On Ralph Waldo Emerson & Transcendentalism

So, I mentioned in a post at the beginning of the week that I would be blogging in regards to a great man (like taxis in San Francisco...of which there are 5) and I am trying to be a man of my words. So, without further ado, ladies & gentlemen, I present to you Ralph Waldo Emerson.

So, why an entire blog about his man? Let's start with giving you a brief bio pulled from our friends at Wiki.

Ralph Waldo Emerson (25 May 1803 – 27 April 1882) was an American essayist, philosopher, poet, and leader of the Transcendentalist movement in the early 19th century. His teachings directly influenced the growing New Thought movement of the mid 1800s.

Emerson gradually moved away from the religious and social beliefs of his contemporaries, formulating and expressing the philosophy of Transcendentalism in his 1836 essay, Nature. As a result of this ground breaking work he gave a speech entitled The American Scholar in 1837, which Oliver Wendell Holmes Sr. considered to be America's "Intellectual Declaration of Independence".[1] Emerson once said "Make the most of yourself, for that is all there is of you."

Considered one of the great orators of the time, Emerson's enthusiasm and respect for his audience enraptured crowds. His support for abolitionism late in life created controversy, and at times he was subject to abuse from crowds while speaking on the topic, however this was not always the case. When asked to sum up his work, he said his central doctrine was "the infinitude of the private man."

Internal monologue (externally projected)

-So, that made this blog very clear.
-Wait! No, it just talked a bit about who he was. So...What?!?
-It shows he's a great man, an inspired thinker & a fantastic orator.
-You want more?
-Yes, please.

What does all that mean? Well, let us start with Transcendentalism (powerful word in scrabble). I hope you noticed the subtle fact that I linked the same topic three times and took the time to glance over the page that is through those portals.

Transcendentalism was a basis for my personal growth and my faith in myself throughout my young adulthood. I am not going to bore you with the exacting details of the Utopian ideas that were set forth by the movement, but rather what I have gathered from some of the key thoughts.

The closing line of the essay "Nature":

So shall we come to look at the world with new eyes. It shall answer the endless inquiry of the intellect, — What is truth? and of the affections, — What is good? by yielding itself passive to the educated Will. ... Build, therefore, your own world. As fast as you conform your life to the pure idea in your mind, that will unfold its great proportions. A correspondent revolution in things will attend the influx of the spirit.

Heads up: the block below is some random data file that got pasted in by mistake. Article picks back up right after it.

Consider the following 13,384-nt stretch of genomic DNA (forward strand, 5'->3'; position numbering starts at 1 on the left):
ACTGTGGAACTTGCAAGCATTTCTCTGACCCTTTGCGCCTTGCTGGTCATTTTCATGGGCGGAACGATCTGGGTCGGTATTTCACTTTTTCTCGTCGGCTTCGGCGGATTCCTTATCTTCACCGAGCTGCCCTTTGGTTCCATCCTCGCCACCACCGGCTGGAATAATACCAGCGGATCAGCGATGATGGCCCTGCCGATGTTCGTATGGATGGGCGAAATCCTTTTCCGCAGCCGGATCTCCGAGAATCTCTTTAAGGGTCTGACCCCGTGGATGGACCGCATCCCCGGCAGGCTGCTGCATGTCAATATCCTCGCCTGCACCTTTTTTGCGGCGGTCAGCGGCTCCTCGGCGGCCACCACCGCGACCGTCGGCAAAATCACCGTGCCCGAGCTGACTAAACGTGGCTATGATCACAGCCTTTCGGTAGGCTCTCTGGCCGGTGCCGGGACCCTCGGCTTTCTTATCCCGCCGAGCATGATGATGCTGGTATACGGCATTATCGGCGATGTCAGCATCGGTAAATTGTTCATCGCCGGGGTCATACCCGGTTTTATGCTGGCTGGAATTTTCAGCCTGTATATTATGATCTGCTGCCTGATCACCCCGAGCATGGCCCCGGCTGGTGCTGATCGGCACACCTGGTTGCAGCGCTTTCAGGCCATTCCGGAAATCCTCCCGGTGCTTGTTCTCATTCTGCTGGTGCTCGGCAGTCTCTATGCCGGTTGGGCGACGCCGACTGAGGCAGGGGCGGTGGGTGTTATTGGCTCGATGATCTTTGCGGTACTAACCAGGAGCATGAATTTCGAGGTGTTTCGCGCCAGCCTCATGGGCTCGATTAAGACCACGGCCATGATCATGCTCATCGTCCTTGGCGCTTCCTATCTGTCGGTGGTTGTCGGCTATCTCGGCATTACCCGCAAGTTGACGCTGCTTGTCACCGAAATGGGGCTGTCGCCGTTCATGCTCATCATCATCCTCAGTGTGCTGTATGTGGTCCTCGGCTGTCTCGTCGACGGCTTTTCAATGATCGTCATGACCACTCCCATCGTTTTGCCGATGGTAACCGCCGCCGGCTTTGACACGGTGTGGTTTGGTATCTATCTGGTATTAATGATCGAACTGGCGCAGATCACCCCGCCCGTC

Perhaps, the proof is not that easy to discern from a couple of lines, but my central beliefs in life revolve around the concepts of the movement. Spend each day being the best you that you can be and by adhering to the purity of your ideas you will create a better world around yourself. Ask questions, learn daily. Attack confrontation, argue for the sake of growth. Forget nonsense, push toward the positive.

Ralph Waldo Emerson, through his thoughts, essays & poems, had a profound impact on the individual that I have become. Piece this together with some of my previous writings and I am sure you have a good basis of the person that resides on this side of keyboard, for better or worse.

Lastly, a few quotes from Mr. Emerson (because this blog is not nearly long enough):

"I notice that as soon as writers broach this question they begin to quote. I hate quotation. Tell me what you know." (

"A friend is one before whom I may think aloud." (I do this a bit too often with my patchwork mind)

"Character is higher than intellect... A great soul will be strong to live, as well as to think."

"Colleges hate geniuses, just as convents hate saints."

"Don't be too timid and squeamish about your actions. All life is an experiment. The more experiments you make the better."

"Don't waste yourself in rejection, nor bark against the bad, but chant the beauty of the good."

Okay, I think you get it now or at least stopped my internal dialogue in regards to the fact. Either way, that brings this blog to a close. Have a fantastic weekend, all!



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